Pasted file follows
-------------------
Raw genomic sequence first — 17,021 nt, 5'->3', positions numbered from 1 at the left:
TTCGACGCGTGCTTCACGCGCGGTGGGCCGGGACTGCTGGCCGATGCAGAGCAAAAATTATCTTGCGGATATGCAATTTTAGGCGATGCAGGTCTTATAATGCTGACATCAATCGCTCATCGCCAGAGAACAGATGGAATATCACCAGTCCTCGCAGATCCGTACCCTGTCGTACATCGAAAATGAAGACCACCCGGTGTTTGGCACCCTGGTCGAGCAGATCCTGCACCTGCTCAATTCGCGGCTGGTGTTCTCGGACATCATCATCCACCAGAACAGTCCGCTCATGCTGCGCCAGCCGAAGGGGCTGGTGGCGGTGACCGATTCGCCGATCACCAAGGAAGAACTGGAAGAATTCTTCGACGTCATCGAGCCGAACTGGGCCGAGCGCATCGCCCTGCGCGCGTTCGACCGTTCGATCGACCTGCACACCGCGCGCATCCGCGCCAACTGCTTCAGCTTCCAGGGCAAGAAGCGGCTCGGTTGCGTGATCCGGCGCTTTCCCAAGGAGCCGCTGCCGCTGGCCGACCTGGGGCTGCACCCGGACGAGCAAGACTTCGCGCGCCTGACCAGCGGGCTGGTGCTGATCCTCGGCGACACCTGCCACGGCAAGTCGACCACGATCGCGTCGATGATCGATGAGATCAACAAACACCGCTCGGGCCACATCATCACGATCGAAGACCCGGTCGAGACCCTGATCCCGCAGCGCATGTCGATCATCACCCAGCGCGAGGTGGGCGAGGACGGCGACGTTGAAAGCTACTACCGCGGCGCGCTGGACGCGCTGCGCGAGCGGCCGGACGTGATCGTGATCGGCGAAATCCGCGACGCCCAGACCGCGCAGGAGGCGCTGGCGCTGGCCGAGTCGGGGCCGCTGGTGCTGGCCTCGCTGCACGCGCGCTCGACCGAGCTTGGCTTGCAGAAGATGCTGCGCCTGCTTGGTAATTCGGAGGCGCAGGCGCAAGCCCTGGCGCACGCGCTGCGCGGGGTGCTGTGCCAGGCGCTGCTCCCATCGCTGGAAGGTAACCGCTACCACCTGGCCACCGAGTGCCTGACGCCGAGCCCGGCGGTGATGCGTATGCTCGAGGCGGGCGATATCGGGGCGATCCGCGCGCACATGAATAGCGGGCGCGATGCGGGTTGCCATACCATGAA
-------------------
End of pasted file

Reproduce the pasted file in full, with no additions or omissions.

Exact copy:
Raw genomic sequence first — 17,021 nt, 5'->3', positions numbered from 1 at the left:
TTCGACGCGTGCTTCACGCGCGGTGGGCCGGGACTGCTGGCCGATGCAGAGCAAAAATTATCTTGCGGATATGCAATTTTAGGCGATGCAGGTCTTATAATGCTGACATCAATCGCTCATCGCCAGAGAACAGATGGAATATCACCAGTCCTCGCAGATCCGTACCCTGTCGTACATCGAAAATGAAGACCACCCGGTGTTTGGCACCCTGGTCGAGCAGATCCTGCACCTGCTCAATTCGCGGCTGGTGTTCTCGGACATCATCATCCACCAGAACAGTCCGCTCATGCTGCGCCAGCCGAAGGGGCTGGTGGCGGTGACCGATTCGCCGATCACCAAGGAAGAACTGGAAGAATTCTTCGACGTCATCGAGCCGAACTGGGCCGAGCGCATCGCCCTGCGCGCGTTCGACCGTTCGATCGACCTGCACACCGCGCGCATCCGCGCCAACTGCTTCAGCTTCCAGGGCAAGAAGCGGCTCGGTTGCGTGATCCGGCGCTTTCCCAAGGAGCCGCTGCCGCTGGCCGACCTGGGGCTGCACCCGGACGAGCAAGACTTCGCGCGCCTGACCAGCGGGCTGGTGCTGATCCTCGGCGACACCTGCCACGGCAAGTCGACCACGATCGCGTCGATGATCGATGAGATCAACAAACACCGCTCGGGCCACATCATCACGATCGAAGACCCGGTCGAGACCCTGATCCCGCAGCGCATGTCGATCATCACCCAGCGCGAGGTGGGCGAGGACGGCGACGTTGAAAGCTACTACCGCGGCGCGCTGGACGCGCTGCGCGAGCGGCCGGACGTGATCGTGATCGGCGAAATCCGCGACGCCCAGACCGCGCAGGAGGCGCTGGCGCTGGCCGAGTCGGGGCCGCTGGTGCTGGCCTCGCTGCACGCGCGCTCGACCGAGCTTGGCTTGCAGAAGATGCTGCGCCTGCTTGGTAATTCGGAGGCGCAGGCGCAAGCCCTGGCGCACGCGCTGCGCGGGGTGCTGTGCCAGGCGCTGCTCCCATCGCTGGAAGGTAACCGCTACCACCTGGCCACCGAGTGCCTGACGCCGAGCCCGGCGGTGATGCGTATGCTCGAGGCGGGCGATATCGGGGCGATCCGCGCGCACATGAATAGCGGGCGCGATGCGGGTTGCCATACCATGAA